The Structure & Written Expression Section of the Paper-Based TOEFL
All administrations of the TOEFL PBT present the exam's four sections in the same order, and structure and written expression is the second portion of the test. The structure and written expression section, which includes 40 multiple-choice questions in 25 minutes, is divided into two parts. The first 15 questions are the "structure" part of this section, on which students must choose a word or phrase that completes the given sentence. Questions 16-40 (the "written expression" part) involve choosing the words or phrases that make the least sense in the context of the given sentence. Test-takers fill in their choices on an answer sheet, which is provided at the test center.
For each of the 40 structure and written expression questions, there is a single correct answer choice among four answer options. All of the structure questions are incomplete sentences that require the addition of one of the answer choices. Available answers vary in plausibility, but at least one incorrect option is usually close to the correct answer in meaning. Written expression questions include sentences with four underlined words or phrases, and test-takers must decide which word or phrase to change in order to make the sentence correct. In order to choose the correct answer option to change on written expression questions, students must be able to recognize mistakes such as subject-verb disagreement, inappropriate pronouns, or incorrect noun forms. Structure and written expression questions are intended for prospective university students and can be drawn from several different academic subjects in the arts and sciences, but the questions assume no detailed knowledge of those subjects. Unlike PBT listening comprehension, the structure and written expression section includes no conversational use of language (all questions are formal).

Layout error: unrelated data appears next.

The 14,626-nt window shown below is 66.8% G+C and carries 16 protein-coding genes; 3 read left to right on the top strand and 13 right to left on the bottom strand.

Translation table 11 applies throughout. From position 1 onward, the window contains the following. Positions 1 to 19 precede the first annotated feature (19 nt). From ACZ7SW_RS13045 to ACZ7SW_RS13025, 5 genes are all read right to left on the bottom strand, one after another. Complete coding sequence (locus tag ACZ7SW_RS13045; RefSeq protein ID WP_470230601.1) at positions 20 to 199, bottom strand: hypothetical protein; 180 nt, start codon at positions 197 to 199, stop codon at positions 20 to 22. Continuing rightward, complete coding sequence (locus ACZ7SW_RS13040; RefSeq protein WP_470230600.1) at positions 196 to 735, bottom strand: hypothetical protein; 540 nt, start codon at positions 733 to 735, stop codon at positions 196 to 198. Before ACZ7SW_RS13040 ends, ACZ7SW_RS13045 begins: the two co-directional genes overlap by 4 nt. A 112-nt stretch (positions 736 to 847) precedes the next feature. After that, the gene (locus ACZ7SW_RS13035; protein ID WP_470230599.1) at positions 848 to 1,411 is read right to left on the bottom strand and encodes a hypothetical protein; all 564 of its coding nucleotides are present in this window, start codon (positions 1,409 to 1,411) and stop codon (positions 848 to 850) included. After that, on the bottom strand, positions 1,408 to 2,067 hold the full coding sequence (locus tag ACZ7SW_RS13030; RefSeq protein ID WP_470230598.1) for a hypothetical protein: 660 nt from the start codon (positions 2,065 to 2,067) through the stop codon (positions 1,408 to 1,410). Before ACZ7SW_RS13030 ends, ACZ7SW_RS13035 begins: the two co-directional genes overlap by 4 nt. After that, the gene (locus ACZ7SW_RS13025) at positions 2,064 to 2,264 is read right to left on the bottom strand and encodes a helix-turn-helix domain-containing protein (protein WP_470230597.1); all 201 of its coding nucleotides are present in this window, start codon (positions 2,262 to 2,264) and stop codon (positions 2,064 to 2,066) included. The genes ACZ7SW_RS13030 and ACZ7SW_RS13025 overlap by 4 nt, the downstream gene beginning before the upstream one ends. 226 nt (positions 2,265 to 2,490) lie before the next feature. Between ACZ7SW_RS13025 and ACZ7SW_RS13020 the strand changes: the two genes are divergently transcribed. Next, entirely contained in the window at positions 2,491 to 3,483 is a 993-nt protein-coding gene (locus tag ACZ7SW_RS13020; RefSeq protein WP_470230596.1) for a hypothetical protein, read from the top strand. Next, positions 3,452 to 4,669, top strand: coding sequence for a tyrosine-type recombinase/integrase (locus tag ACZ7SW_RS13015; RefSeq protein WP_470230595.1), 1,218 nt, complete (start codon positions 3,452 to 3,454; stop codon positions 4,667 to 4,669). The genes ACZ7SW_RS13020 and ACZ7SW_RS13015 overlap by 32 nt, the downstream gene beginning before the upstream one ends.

The structure and written expression section of the PBT primarily evaluates knowledge of standard written English conventions. The ways in which these skills are assessed, however, merit special attention, especially with respect to the written expression questions. Knowledge of correct English is certainly mandatory for high scores on this section, but test-takers must also be able to recognize incorrect English in order to be successful. PBT structure and written expression has been criticized for testing skills in isolation and without further context, and this is the main reason that the TOEFL internet-based test has no analogous section.
Taking notes on the test booklet or answer sheet is prohibited while undergoing the structure and written expression section of the PBT. Students should not circle or underline words in the test booklet or place any markings on their answer sheets other than filling in the appropriate circles for their answer choices. All test materials are returned at the end of the exam period, and students found to be in violation of this policy are subject to cancellation of scores.
Though the PBT requirements at most universities refer to total scores only, there are some institutions that have minimum standards for the structure and written expression section. The College of Arts and Sciences at the State University of New York-Albany, for instance, prefers that its applicants receive structure and written expression scores of at least 57 (interestingly, this division has no other specific standards for PBT subscores). SUNY-Albany applicants for graduate teaching assistantships are required to score at least 60 on structure and written expression, but it should be noted that this school has a stated preference for the TOEFL iBT because of its speaking component. Teaching assistantship applicants who take the PBT may therefore be subject to a phone interview. The Northeastern University School of Law requires scores of at least 60 each on all three of the PBT's multiple-choice sections, including structure and written expression. According to ETS, a scaled structure and written expression score of 52 is in the 50th percentile of all test-takers.
A paper presented at an academic conference in 2006 argued that TOEFL PBT average total and sectional scores (including structure and written expression) were higher for students whose native languages were closer to English. For example, native Japanese speakers taking the PBT had more difficulty than students whose native language is German. This study also found that economic factors such as per-capita GDP, average years of schooling, and trade share of GDP were strongly correlated to TOEFL PBT scores.